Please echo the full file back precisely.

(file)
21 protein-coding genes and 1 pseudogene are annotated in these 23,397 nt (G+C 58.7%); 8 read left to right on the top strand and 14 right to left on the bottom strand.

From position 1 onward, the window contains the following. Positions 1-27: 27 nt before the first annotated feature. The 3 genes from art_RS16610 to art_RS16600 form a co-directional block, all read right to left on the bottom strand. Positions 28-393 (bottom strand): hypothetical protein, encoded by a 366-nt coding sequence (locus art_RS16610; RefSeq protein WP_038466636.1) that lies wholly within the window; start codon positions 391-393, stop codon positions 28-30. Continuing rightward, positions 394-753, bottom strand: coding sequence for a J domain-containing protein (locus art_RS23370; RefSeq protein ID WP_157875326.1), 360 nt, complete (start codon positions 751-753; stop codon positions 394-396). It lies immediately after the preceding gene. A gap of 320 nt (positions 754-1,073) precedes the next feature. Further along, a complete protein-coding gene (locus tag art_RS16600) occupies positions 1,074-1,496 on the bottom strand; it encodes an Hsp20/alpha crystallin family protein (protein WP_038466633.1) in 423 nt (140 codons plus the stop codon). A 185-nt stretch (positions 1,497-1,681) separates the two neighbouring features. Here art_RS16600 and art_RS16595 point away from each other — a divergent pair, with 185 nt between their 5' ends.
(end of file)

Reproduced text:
21 protein-coding genes and 1 pseudogene are annotated in these 23,397 nt (G+C 58.7%); 8 read left to right on the top strand and 14 right to left on the bottom strand.

From position 1 onward, the window contains the following. Positions 1-27: 27 nt before the first annotated feature. The 3 genes from art_RS16610 to art_RS16600 form a co-directional block, all read right to left on the bottom strand. Positions 28-393 (bottom strand): hypothetical protein, encoded by a 366-nt coding sequence (locus art_RS16610; RefSeq protein WP_038466636.1) that lies wholly within the window; start codon positions 391-393, stop codon positions 28-30. Continuing rightward, positions 394-753, bottom strand: coding sequence for a J domain-containing protein (locus art_RS23370; RefSeq protein ID WP_157875326.1), 360 nt, complete (start codon positions 751-753; stop codon positions 394-396). It lies immediately after the preceding gene. A gap of 320 nt (positions 754-1,073) precedes the next feature. Further along, a complete protein-coding gene (locus tag art_RS16600) occupies positions 1,074-1,496 on the bottom strand; it encodes an Hsp20/alpha crystallin family protein (protein WP_038466633.1) in 423 nt (140 codons plus the stop codon). A 185-nt stretch (positions 1,497-1,681) separates the two neighbouring features. Here art_RS16600 and art_RS16595 point away from each other — a divergent pair, with 185 nt between their 5' ends.